Tuesday, May 21, 2024 May 21, 2024
86° F Dallas, TX
Advertisement
Local News

Less Than a Week In, Dallas’ Interim City Manager Makes Changes at City Hall

Kimberly Bizor Tolbert started her job as interim city manager on May 2. She kicked off her first week by shaking up the city's organizational chart.
|
Image
A deceptively quiet-looking Dallas City Hall. Photo by Kelsey Shoemaker.

Kimberly Bizor Tolbert hasn’t waited to make changes at City Hall since becoming Dallas’ interim city manager on May 2. The new boss has shaken up the organizational chart and outlined her goals for the first 100 days.

In an email to the Dallas City Council yesterday, Tolbert announced that interim Dallas Water Utilities director Sarah Standifer would change her title to permanent director. The move may be seen by many City Hall watchers as controversial, particularly those who count themselves among our city’s environmental hawks. Standifer notably was atop the department that oversaw managing the Trinity River and the watershed when environmental snafus seemed common, like a borrow pit and a drained wetland pond that attracted the attention of the state in the forest near where the Trinity Forest Golf Club was being built.

Standifer joined the city in 2002 and was appointed interim director of the city’s water utility in June 2023, when her predecessor, Terry Lowery, retired. In her email, Tolbert cited Standifer’s expertise in water and wastewater management, as well as her affiliations with the Trinity Regional Flood Board, National Waterways Conference, and Association of Metropolitan Water Agencies. 

In the same email, Tolbert also announced that Emily Liu has been hired as Director of Planning and Urban Design. Liu comes from Louisville, Kentucky, where she held a similar role. Tolbert said that Liu had been with Louisville for more than a decade, with much of that time spent leading the planning department. She has also worked in Illinois and Ohio and, in 2022, became the first woman in Kentucky to be inducted into the College of Fellows of the American Institute of Certified Planners. She’ll report to work in Dallas on May 20.

“Emily has broad expertise across various aspects of urban planning and design, such as long-range planning, zoning, housing, transportation, urban design, and historic preservation,” Tolbert wrote. “She was pivotal in leading Louisville’s acclaimed Zoning Reform initiative, which has been recognized as a model for other cities.”

Liu’s new post has been open since September, when then PUD director Julia Ryan left to join a consulting firm in Arkansas. Andrea Gilles, who was assistant director when Ryan left, became the department’s interim director, most notably helping lead the city through an ongoing update to its land use plan called ForwardDallas. Tolbert said that she will return to her assistant director post when Liu gets to Dallas and will continue to work on initiatives like ForwardDallas, authorized hearings for zoning changes, and updates to the city’s development code.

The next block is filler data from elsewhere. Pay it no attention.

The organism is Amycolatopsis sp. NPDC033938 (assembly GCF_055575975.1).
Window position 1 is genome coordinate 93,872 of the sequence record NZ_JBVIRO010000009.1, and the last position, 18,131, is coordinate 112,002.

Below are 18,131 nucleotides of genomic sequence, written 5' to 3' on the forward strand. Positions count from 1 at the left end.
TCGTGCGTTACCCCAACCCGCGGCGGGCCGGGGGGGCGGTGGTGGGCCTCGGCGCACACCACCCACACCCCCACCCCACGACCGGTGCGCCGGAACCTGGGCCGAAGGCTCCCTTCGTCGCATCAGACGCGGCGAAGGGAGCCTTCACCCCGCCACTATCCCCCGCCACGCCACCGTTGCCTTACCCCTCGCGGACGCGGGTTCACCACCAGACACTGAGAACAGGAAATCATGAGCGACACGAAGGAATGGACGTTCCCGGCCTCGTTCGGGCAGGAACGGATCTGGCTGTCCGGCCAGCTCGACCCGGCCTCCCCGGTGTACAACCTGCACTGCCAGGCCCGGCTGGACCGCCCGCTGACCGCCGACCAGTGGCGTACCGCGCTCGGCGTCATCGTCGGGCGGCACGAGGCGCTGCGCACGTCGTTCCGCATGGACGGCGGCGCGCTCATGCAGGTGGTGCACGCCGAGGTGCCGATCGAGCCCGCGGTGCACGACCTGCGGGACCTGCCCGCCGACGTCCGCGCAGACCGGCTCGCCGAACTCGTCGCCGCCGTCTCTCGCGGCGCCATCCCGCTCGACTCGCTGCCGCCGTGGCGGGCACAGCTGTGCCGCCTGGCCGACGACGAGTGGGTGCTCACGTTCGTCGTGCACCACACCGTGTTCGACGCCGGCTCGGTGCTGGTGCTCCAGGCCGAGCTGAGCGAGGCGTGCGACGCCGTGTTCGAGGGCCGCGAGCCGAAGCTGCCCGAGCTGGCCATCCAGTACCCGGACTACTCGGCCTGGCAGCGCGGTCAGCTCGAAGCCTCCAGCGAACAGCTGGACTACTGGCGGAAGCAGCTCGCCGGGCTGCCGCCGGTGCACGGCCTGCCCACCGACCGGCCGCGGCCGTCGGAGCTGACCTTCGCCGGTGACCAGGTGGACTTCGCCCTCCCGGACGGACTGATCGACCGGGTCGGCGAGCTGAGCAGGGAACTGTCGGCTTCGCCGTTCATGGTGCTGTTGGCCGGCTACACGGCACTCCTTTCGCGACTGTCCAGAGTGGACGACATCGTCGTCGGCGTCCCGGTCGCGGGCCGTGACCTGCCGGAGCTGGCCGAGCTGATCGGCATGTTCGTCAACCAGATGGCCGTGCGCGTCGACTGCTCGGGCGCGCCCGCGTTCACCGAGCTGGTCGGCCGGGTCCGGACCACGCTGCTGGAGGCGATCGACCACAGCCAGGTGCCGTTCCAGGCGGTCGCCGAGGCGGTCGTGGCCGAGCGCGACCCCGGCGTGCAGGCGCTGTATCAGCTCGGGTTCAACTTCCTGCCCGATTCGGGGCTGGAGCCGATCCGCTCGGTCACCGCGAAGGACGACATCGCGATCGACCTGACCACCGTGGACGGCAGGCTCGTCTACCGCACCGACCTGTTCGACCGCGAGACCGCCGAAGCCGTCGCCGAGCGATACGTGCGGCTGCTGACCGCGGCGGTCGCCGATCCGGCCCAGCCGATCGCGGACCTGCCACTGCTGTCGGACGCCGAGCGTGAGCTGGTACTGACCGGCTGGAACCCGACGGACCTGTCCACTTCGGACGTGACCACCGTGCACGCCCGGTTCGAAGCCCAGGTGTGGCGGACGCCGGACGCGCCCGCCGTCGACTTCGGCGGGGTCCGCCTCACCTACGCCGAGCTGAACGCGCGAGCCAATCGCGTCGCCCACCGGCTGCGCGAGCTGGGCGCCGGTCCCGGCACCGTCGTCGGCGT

Elsewhere, current top deputies may soon leave. Assistant city managers Robert Perez and Majed Al-Ghafry are both on the short lists for city manager positions in Topeka, Kansas, and DeSoto, respectively. The city councils in both cities met Tuesday and discussed their prospective hires in executive session. Topeka took no action, and DeSoto city spokesman Matt Smith said his city had nothing to announce yet. 

Under the new organizational chart, Perez oversees code enforcement, sanitation, Dallas Animal Services, 311, and the city’s Office of Homeless Solutions. Al-Ghafry leads the city’s aviation department, Dallas Water Utilities, public works, transportation, the city’s Office of Bond and Construction Management, and the Office of Environmental Quality and Sustainability.

There are also two new interim assistant city managers, Robin Bentley and Donzell Gipson. Bentley has long been the city’s director for economic development, and Gipson has been an assistant director with the Police Department. 

Bentley will now oversee convention and event services, development services (including the beleaguered permit office), economic development, housing and neighborhood revitalization, planning and urban design, and the Small Business Center. Gipson is tasked with managing the city’s building services, equipment and fleet management, IT, procurement services, and civil service departments.

With former City Manager T.C. Broadnax on day three of his new job in Austin, Dallas is chugging along on its search for a permanent boss. The city just wrapped up its bidding process for search firms, and city staff will soon make recommendations to the Council as to which organization will identify a permanent boss. In the meantime, the city is inviting residents to weigh in on what the job should require, and work is continuing at City Hall with some new responsibilities.

Author

Bethany Erickson

Bethany Erickson

View Profile
Bethany Erickson is the senior digital editor for D Magazine. She's written about real estate, education policy, the stock market, and crime throughout her career, and sometimes all at the same time. She hates lima beans and 5 a.m. and takes SAT practice tests for fun.
Advertisement